The habitat changes caused by fire influence animal populations and communities much more profoundly than fire itself. Animals’ immediate responses to fire are influenced by season, intensity, severity, rate of spread, uniformity, and size of the fire.
Long-term faunal response to fire is determined by habitat change, which influences feeding, movement, reproduction, and availability of shelter. The immediate and short-term effects of fire on terrestrial birds and mammals include injury, mortality, emigration, and immigration.
Most fires have the potential to injure or kill fauna and large intense fires are certainly dangerous to animals caught in their path. Fires generally kill and injure a relatively small proportion of animal populations because many vertebrate species flee or seek refuge during fires.
Animals with limited mobility living above ground appear to be the most vulnerable to fire-caused injury and mortality, but occasionally even large mammals are killed by fire. Nestlings and juveniles of birds and small mammals are vulnerable to fire-caused mortality.
While non-burrowing mammals and most birds leave their habitat while it is burning, many return within hours or days. Others emigrate because the food and cover they require are not available in the burn. The length of time before these species return depends on how much fire altered their habitat structure and food supply.
Many insects, birds, and mammals are attracted to fire, smoke, and recently burned areas. Most birds and mammals that immigrate in response to fire are attracted by more abundant or more exposed food resources. Intense activity by insects after a fire attracts insect-feeding birds.
The effects of fire on fish and aquatic macroinvertebrates are mostly indirect in nature. Fire typically improves habitat conditions for aquatic species over the long-term. However, fires that result in longer-term changes in stream temperature, ash-laden slurry flows, increases in flood peak flows, and sedimentation due to increased soil erosion can have negative impacts on aquatic organisms.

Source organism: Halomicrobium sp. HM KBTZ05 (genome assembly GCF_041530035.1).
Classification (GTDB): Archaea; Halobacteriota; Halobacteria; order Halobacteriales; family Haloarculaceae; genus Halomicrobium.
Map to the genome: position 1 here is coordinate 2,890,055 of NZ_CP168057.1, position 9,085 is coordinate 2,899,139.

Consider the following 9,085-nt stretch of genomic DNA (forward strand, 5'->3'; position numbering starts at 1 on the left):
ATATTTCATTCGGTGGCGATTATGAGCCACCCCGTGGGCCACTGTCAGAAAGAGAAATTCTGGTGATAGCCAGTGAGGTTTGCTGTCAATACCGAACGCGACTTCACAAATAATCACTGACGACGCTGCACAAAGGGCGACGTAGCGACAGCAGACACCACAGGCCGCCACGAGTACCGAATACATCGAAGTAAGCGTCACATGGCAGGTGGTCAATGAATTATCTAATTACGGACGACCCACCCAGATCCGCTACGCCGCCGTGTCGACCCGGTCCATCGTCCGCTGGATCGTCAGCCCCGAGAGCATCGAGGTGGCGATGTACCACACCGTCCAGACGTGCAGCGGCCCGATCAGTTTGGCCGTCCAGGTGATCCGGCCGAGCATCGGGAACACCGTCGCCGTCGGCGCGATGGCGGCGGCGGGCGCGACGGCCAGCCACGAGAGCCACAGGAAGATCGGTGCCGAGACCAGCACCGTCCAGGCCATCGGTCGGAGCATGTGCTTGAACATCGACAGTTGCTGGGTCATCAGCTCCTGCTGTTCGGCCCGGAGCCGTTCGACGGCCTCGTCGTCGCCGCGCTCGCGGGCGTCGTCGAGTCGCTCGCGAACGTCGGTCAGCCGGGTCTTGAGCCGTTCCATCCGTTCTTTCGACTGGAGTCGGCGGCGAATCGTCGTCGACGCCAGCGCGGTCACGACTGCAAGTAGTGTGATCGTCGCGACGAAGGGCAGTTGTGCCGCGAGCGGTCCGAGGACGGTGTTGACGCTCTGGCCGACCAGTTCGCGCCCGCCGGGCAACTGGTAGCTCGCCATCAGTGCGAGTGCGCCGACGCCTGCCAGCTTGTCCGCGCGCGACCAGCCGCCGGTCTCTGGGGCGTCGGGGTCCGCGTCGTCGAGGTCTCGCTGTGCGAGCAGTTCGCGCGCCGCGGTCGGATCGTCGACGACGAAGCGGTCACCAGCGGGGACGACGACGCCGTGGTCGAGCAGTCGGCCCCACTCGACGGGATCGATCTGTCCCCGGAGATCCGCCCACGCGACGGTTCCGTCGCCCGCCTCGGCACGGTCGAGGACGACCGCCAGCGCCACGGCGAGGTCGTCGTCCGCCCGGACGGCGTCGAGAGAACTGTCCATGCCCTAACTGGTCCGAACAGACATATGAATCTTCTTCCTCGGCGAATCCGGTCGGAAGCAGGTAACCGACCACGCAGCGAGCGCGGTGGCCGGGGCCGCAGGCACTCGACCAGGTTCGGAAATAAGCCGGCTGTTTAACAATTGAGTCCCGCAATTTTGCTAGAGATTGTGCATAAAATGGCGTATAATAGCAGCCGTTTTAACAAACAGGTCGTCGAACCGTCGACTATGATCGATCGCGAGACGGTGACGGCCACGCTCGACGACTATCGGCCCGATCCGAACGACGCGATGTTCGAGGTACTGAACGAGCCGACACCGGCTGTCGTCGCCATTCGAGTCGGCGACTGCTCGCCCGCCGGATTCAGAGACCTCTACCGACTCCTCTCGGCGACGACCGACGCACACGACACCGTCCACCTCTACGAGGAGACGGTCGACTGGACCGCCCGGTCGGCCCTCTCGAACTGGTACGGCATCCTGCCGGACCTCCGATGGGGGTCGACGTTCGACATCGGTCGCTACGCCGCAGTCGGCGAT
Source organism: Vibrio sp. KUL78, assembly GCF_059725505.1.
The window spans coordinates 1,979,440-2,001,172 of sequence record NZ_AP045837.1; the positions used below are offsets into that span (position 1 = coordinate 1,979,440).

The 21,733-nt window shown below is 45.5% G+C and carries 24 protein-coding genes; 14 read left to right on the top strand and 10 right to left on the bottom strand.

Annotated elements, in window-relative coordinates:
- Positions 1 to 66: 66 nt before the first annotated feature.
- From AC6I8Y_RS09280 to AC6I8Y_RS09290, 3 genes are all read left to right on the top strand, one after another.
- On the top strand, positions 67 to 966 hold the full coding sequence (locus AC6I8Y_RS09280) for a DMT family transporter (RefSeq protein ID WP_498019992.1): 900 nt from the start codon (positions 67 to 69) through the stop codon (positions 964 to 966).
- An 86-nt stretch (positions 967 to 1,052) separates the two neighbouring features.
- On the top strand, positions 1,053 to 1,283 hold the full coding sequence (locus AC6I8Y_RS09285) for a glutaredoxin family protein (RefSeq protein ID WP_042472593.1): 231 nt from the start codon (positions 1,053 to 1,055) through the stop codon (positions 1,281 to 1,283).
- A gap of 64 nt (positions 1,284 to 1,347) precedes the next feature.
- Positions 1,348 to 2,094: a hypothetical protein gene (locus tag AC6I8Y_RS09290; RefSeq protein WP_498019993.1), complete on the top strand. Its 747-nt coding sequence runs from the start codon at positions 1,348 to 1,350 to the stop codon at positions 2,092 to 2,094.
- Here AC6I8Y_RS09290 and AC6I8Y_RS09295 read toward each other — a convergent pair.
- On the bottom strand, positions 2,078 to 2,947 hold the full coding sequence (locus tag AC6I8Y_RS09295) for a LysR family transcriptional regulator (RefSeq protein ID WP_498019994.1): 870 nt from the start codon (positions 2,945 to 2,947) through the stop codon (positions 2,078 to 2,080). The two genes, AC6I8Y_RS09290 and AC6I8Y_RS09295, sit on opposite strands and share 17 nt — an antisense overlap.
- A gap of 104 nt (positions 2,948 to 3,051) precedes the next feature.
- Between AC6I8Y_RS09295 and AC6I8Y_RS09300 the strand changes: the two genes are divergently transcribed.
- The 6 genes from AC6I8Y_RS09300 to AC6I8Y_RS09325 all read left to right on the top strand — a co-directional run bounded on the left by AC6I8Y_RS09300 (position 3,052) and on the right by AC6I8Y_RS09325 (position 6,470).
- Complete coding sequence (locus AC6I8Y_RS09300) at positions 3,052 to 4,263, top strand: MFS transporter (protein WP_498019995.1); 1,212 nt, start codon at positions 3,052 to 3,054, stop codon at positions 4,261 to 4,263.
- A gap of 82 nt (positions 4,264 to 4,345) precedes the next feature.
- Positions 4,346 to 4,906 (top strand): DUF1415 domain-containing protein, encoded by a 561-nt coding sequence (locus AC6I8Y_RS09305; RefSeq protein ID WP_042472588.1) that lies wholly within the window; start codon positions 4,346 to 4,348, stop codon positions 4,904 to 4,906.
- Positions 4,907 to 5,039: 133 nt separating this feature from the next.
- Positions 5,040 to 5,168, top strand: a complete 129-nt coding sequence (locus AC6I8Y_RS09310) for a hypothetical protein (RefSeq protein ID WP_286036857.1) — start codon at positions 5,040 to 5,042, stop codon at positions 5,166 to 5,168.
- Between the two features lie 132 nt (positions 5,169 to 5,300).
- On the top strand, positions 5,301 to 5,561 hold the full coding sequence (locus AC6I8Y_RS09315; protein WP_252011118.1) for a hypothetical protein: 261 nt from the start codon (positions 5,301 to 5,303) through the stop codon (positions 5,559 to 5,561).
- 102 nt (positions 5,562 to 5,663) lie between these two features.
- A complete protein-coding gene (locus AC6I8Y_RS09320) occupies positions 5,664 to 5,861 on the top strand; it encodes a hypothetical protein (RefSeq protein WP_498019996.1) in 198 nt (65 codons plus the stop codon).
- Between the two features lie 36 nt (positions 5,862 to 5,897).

Chemical, biological, and physical properties of soil are all altered from heat and oxidation of fuels. Effects of fire on soil come primarily from high temperatures that affect surface as well as deeper soils (Neary et al. 2005). Low- and moderate-temperature fires generally have long-term benefits for ecosystems that evolved with fire (DeBano et al. 1998).
Fires affect water quality and water cycle processes to a greater or lesser extent depending on fire severity. When a fire occurs, changes in water quality are primarily the result of soil erosion and deposition of soil materials into water (Neary et al. 2005). Fires may cause suspended sediment, elevated streamflow temperatures, increased pH values, and changed chemical concentrations and aquatic organism populations.
Severe wildfire can produce substantial effects on the streamflow regime of small streams and rivers (Neary et al. 2005). The effects of low severity fires on water resources are generally minimal and short-lived.
- Fire can change plant community composition.Fire can promote plant species that are well adapted to fire and suppress plant species that are poorly adapted to fire. As a result, fire can cause dramatic and immediate changes in species composition and diversity (Duchesne 1994).
- Fire can alter plant community structure.Fire consumes dead and living plant material, resulting in changed horizontal and vertical distribution of plants within a community. Stand-replacement fires that occur in forests, woodlands, shrublands, and grasslands kill above ground parts of the dominant vegetation, changing the above ground structure substantially (Brown 2000).
- Fire can change vegetation patterns.Fires can create more structurally diverse landscapes that include patches that differ in vegetation composition and stand structure (Turner and Romme 1994).
Fire can maintain ecological processes. Fire (along with insects and pathogens) is responsible for the decomposition of dead organic matter and the recycling of nutrients (Olson 1963, Stoszek 1988). Without fire, plant debris can accumulate and nutrients are tied up in dead vegetation.
In some ecosystems, plant debris accumulation can suppress living vegetation, increase likelihood of plant mortality from insects and disease, and lead to higher intensity fires (Brown 2000). For some plant species, fire is an important catalyst for reproduction, regeneration, and germination.